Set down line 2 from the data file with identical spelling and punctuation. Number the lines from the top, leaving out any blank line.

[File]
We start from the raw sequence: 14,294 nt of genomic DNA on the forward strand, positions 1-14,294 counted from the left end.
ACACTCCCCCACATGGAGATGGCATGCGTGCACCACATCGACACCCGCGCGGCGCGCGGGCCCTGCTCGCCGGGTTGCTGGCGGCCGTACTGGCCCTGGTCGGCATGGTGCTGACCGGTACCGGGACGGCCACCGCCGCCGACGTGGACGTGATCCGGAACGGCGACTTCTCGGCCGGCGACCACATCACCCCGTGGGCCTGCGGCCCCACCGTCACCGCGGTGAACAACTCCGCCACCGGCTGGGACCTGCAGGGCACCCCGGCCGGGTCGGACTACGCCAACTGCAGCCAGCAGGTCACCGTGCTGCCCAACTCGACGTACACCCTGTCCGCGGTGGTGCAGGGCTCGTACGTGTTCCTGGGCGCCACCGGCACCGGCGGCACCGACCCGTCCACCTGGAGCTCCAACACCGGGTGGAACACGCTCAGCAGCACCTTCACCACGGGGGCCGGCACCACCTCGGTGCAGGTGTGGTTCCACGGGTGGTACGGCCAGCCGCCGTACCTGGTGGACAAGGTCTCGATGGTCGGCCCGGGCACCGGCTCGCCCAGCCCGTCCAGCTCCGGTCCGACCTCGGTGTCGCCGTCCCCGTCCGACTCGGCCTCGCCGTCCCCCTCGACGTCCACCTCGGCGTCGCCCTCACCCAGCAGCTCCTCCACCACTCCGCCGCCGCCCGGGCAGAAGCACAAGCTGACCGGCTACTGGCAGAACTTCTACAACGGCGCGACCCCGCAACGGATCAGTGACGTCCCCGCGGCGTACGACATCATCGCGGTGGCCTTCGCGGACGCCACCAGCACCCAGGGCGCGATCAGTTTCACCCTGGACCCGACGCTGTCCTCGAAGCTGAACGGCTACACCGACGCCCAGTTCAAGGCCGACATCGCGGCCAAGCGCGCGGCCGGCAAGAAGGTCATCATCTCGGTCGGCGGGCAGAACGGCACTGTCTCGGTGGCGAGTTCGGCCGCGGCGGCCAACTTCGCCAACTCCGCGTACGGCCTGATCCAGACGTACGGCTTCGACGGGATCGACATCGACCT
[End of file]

ACACTCCCCCACATGGAGATGGCATGCGTGCACCACATCGACACCCGCGCGGCGCGCGGGCCCTGCTCGCCGGGTTGCTGGCGGCCGTACTGGCCCTGGTCGGCATGGTGCTGACCGGTACCGGGACGGCCACCGCCGCCGACGTGGACGTGATCCGGAACGGCGACTTCTCGGCCGGCGACCACATCACCCCGTGGGCCTGCGGCCCCACCGTCACCGCGGTGAACAACTCCGCCACCGGCTGGGACCTGCAGGGCACCCCGGCCGGGTCGGACTACGCCAACTGCAGCCAGCAGGTCACCGTGCTGCCCAACTCGACGTACACCCTGTCCGCGGTGGTGCAGGGCTCGTACGTGTTCCTGGGCGCCACCGGCACCGGCGGCACCGACCCGTCCACCTGGAGCTCCAACACCGGGTGGAACACGCTCAGCAGCACCTTCACCACGGGGGCCGGCACCACCTCGGTGCAGGTGTGGTTCCACGGGTGGTACGGCCAGCCGCCGTACCTGGTGGACAAGGTCTCGATGGTCGGCCCGGGCACCGGCTCGCCCAGCCCGTCCAGCTCCGGTCCGACCTCGGTGTCGCCGTCCCCGTCCGACTCGGCCTCGCCGTCCCCCTCGACGTCCACCTCGGCGTCGCCCTCACCCAGCAGCTCCTCCACCACTCCGCCGCCGCCCGGGCAGAAGCACAAGCTGACCGGCTACTGGCAGAACTTCTACAACGGCGCGACCCCGCAACGGATCAGTGACGTCCCCGCGGCGTACGACATCATCGCGGTGGCCTTCGCGGACGCCACCAGCACCCAGGGCGCGATCAGTTTCACCCTGGACCCGACGCTGTCCTCGAAGCTGAACGGCTACACCGACGCCCAGTTCAAGGCCGACATCGCGGCCAAGCGCGCGGCCGGCAAGAAGGTCATCATCTCGGTCGGCGGGCAGAACGGCACTGTCTCGGTGGCGAGTTCGGCCGCGGCGGCCAACTTCGCCAACTCCGCGTACGGCCTGATCCAGACGTACGGCTTCGACGGGATCGACATCGACCT